I was just at Nozawa for lunch the other day, and it was sadly mostly empty. I hope he manages to stay in business - I still haven't found better tasting sushi yet.

                      His unagi is the best I've ever had. Melt-in-your-mouth good. If you can't appreciate its excellence, then I really don't know what to say.

                      I don't have any problems with the rice. Just use your fingers, and be a little careful.

                  2. re: rameniac

                    what place isn't a gimmick? Nobu? ramen was probably a gimmick, no?

                    the purist places offer an exquisite experience, in the right hands

                    1. re: epop

                      from what i understand, hiko didn't used to be a purist sushi-ya, and i can see it getting a makeover just to roll (no pun intended haha) with the times.

                      there are gimmick ramen shops, absolutely, but it started out as an example of ethnic chinese cooking in japan. like how "pizza" is italian.

                2. Shhh! Why are you letting the Hiko secret out???

                  1. I used to go to Hiko a lot, and I've found that it's hit or miss with this place. It is sometimes soooo good that I've raved about it, and other times it was ok, but never bad. Echigo is the same way in my book, some nights I had the freshest fish, but other nights have been a bit disppointing.

                    I really want to try Sushi Zo from what everyone has said. If it's better than Hiko/Echigo, I can't wait!

                    4 Replies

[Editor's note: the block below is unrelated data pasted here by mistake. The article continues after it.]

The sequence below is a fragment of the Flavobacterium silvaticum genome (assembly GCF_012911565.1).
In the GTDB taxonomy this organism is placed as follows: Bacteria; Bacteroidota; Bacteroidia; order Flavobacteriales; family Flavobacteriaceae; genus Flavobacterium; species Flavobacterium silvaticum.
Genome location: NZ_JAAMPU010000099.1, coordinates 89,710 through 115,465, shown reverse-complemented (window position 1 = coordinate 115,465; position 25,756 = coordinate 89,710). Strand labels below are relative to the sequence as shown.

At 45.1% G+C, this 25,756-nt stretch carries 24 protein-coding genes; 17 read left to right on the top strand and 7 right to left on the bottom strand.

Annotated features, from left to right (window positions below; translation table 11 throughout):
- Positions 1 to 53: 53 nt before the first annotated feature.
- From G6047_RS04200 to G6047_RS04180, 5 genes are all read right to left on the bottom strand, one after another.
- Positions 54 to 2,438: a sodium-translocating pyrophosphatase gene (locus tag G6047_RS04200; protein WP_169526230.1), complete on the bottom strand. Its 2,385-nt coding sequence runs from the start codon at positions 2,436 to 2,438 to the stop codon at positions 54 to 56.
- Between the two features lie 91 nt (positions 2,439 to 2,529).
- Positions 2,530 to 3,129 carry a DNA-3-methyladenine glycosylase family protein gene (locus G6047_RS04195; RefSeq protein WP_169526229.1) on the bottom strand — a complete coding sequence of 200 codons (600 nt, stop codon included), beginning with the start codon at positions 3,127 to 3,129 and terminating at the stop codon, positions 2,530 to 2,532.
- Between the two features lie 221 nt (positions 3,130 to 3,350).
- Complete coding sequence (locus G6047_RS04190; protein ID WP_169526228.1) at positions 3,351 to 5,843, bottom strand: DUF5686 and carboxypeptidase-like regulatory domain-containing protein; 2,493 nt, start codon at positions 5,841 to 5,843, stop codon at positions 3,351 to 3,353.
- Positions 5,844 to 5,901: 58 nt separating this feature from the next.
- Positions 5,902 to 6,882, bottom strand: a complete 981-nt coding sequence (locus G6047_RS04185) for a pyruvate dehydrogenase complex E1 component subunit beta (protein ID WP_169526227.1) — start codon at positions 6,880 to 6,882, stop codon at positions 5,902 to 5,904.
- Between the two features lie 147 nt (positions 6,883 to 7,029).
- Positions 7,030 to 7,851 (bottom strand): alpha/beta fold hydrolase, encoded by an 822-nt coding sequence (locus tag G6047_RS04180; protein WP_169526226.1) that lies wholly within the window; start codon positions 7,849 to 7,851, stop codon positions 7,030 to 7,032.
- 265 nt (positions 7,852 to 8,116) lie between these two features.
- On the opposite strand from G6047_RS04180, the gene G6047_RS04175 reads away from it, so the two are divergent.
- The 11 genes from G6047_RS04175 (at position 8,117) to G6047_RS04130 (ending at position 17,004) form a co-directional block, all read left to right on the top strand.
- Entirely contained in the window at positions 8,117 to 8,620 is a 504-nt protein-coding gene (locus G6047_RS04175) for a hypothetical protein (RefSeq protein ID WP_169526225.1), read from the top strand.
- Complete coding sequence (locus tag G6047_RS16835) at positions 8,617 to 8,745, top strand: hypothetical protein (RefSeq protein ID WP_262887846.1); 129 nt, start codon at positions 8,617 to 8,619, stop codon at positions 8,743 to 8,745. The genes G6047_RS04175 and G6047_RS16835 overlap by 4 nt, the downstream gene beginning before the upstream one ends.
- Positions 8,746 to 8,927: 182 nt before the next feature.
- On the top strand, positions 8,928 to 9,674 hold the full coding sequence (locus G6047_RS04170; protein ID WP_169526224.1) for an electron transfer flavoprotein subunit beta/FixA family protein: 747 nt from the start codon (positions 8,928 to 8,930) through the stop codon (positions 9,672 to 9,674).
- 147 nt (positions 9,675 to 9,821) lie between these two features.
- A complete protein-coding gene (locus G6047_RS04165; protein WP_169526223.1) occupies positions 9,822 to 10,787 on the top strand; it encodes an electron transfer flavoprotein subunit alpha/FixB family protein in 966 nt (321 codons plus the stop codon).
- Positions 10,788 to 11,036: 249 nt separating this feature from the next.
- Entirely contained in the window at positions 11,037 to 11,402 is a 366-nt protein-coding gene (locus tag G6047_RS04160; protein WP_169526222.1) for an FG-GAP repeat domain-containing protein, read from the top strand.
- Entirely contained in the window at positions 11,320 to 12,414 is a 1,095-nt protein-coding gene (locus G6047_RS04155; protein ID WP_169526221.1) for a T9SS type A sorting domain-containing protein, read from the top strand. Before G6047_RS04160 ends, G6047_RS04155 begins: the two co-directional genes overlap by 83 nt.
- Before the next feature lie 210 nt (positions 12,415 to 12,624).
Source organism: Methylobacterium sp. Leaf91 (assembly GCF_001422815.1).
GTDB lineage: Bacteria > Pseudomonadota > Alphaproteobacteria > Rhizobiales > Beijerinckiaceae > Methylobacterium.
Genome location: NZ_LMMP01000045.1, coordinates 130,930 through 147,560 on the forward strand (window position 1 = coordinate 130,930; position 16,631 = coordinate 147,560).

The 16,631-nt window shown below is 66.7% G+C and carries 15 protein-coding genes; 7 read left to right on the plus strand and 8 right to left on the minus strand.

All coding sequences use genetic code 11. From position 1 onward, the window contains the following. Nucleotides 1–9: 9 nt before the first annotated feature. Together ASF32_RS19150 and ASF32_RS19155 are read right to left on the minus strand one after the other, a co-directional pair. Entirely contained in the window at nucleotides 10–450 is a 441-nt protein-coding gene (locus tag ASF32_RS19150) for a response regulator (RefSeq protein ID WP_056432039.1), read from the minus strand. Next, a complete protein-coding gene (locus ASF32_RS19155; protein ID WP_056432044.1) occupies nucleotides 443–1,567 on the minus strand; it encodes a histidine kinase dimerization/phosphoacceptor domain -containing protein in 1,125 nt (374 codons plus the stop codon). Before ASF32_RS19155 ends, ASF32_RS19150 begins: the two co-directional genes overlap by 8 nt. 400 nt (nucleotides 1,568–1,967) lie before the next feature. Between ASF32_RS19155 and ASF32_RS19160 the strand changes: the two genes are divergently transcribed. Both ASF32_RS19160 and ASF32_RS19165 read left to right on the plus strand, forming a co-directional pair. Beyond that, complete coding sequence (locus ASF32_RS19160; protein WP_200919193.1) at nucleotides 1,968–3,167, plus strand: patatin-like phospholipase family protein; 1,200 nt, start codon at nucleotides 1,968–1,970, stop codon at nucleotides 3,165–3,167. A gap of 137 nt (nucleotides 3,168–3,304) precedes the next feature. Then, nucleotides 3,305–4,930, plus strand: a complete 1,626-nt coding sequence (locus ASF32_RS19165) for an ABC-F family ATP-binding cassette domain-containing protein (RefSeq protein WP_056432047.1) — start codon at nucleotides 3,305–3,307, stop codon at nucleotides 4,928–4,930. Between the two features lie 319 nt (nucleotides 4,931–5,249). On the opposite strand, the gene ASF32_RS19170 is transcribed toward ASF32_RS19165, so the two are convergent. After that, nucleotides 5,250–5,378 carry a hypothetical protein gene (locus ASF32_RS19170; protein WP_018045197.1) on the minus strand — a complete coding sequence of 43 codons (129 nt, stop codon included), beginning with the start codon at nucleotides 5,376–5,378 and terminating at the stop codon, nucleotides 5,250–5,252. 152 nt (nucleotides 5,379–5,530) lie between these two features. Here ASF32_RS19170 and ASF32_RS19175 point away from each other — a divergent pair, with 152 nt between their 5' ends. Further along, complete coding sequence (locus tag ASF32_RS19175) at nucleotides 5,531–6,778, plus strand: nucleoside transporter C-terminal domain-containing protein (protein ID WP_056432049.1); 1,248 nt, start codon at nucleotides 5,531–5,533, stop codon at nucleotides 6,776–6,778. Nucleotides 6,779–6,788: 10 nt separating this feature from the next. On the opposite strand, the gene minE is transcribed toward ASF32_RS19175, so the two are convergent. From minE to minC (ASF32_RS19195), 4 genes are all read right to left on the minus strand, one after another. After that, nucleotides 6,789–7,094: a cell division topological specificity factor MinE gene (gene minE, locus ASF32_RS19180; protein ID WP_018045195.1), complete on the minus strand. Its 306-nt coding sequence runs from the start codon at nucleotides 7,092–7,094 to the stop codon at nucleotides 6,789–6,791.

1. re: spicychow

                      let us know but i think Zo is better than Hiko, but I also had remarkable cuts of fish at Hiko

                      1. re: epop

                        Zo was good, Kiriko is good, Hiko better and the Chef's Omakase at Sasabune blows them all away.

                        1. re: russkar

                          hey Russ, what's the chef's omakase at sasabune, same as the omakase or by chef's do you mean the japanese omakase (90and up per)?

                          anyways, sasaabune is pretty good once it moved to Wilshire. have you tried the desserts, i like the fact that the chef pointed out the sushi chef.

                          alas, haven't been to hiko in a few years.

                          1. re: kevin

                            Sasabune's Chef's tasting menu is around 65- approx for lunch and of course you want Chef Nobi only!. It's really good and clobbers the other local stuff, especially considering the price.

                    2. LA Weekley has a feature review on Hiko in their current issue. They call it "A Transcendent Experience."

                      My wife and I have been going since it opened. Always great. Minor complaints, Price has been rising over the years, the same dishes always seem to get served although they are always terrific (we sit at the bar). We have a friendly relationship with the owner and his wife since we go early and are often the only ones there. We talk to him all the time and I get the impression he is shy rather than unfreindly. He's always been nice to us so this Sushi Natzi thing is a bit overblown. If we go less than usual is because of the price increase, but still the best sushi in town bar none...

                      3 Replies
                      1. re: swsnan

                        I agree with everything swsnan wrote on this one.

                        1. re: jcwla

                          I agree with you as well. I have never experienced unfriendly service from the sushi chef/owner or anyone else who works there. I have also never seen anyone kicked out like the article mentioned.

                          Best sushi on the westside!

                        2. re: swsnan

                          I agree. We've been going here since Hiko's 1st anniversary. We were crossing our fingers at the time hoping that Hiko would stay in business for a long time to come. It was quite empty back then. Glad that business is good for the family.

                        3. hiko is great, no quite nozawa, but worth a visit. at any of these places sitting at the bar is a must, I see a lot of people sitting at the tables and think that is a mistake. of course, if you want to do the ordering yourself they arent the place to go.